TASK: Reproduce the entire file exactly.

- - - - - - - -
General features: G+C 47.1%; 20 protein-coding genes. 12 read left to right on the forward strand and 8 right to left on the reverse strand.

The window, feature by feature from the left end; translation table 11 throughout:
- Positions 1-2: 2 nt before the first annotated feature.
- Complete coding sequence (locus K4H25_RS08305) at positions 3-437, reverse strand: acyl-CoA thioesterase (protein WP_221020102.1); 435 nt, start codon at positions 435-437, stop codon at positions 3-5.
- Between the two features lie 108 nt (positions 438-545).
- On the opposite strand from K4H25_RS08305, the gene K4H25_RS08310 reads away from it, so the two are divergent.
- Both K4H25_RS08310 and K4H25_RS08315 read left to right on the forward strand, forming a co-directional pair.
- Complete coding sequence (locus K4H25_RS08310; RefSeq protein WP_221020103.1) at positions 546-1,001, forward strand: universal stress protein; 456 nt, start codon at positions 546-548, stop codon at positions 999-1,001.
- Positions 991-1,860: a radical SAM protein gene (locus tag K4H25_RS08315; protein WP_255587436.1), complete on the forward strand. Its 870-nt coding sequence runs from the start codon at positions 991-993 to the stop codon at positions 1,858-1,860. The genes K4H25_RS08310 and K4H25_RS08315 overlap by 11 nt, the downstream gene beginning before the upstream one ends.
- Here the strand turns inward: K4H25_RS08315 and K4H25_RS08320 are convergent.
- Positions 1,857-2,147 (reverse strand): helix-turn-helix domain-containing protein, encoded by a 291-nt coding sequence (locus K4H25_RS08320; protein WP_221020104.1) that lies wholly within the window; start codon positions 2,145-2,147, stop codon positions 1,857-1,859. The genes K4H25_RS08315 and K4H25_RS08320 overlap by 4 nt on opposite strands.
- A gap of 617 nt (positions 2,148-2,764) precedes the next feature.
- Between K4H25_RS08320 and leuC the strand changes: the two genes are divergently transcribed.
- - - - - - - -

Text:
General features: G+C 47.1%; 20 protein-coding genes. 12 read left to right on the forward strand and 8 right to left on the reverse strand.

The window, feature by feature from the left end; translation table 11 throughout:
- Positions 1-2: 2 nt before the first annotated feature.
- Complete coding sequence (locus K4H25_RS08305) at positions 3-437, reverse strand: acyl-CoA thioesterase (protein WP_221020102.1); 435 nt, start codon at positions 435-437, stop codon at positions 3-5.
- Between the two features lie 108 nt (positions 438-545).
- On the opposite strand from K4H25_RS08305, the gene K4H25_RS08310 reads away from it, so the two are divergent.
- Both K4H25_RS08310 and K4H25_RS08315 read left to right on the forward strand, forming a co-directional pair.
- Complete coding sequence (locus K4H25_RS08310; RefSeq protein WP_221020103.1) at positions 546-1,001, forward strand: universal stress protein; 456 nt, start codon at positions 546-548, stop codon at positions 999-1,001.
- Positions 991-1,860: a radical SAM protein gene (locus tag K4H25_RS08315; protein WP_255587436.1), complete on the forward strand. Its 870-nt coding sequence runs from the start codon at positions 991-993 to the stop codon at positions 1,858-1,860. The genes K4H25_RS08310 and K4H25_RS08315 overlap by 11 nt, the downstream gene beginning before the upstream one ends.
- Here the strand turns inward: K4H25_RS08315 and K4H25_RS08320 are convergent.
- Positions 1,857-2,147 (reverse strand): helix-turn-helix domain-containing protein, encoded by a 291-nt coding sequence (locus K4H25_RS08320; protein WP_221020104.1) that lies wholly within the window; start codon positions 2,145-2,147, stop codon positions 1,857-1,859. The genes K4H25_RS08315 and K4H25_RS08320 overlap by 4 nt on opposite strands.
- A gap of 617 nt (positions 2,148-2,764) precedes the next feature.
- Between K4H25_RS08320 and leuC the strand changes: the two genes are divergently transcribed.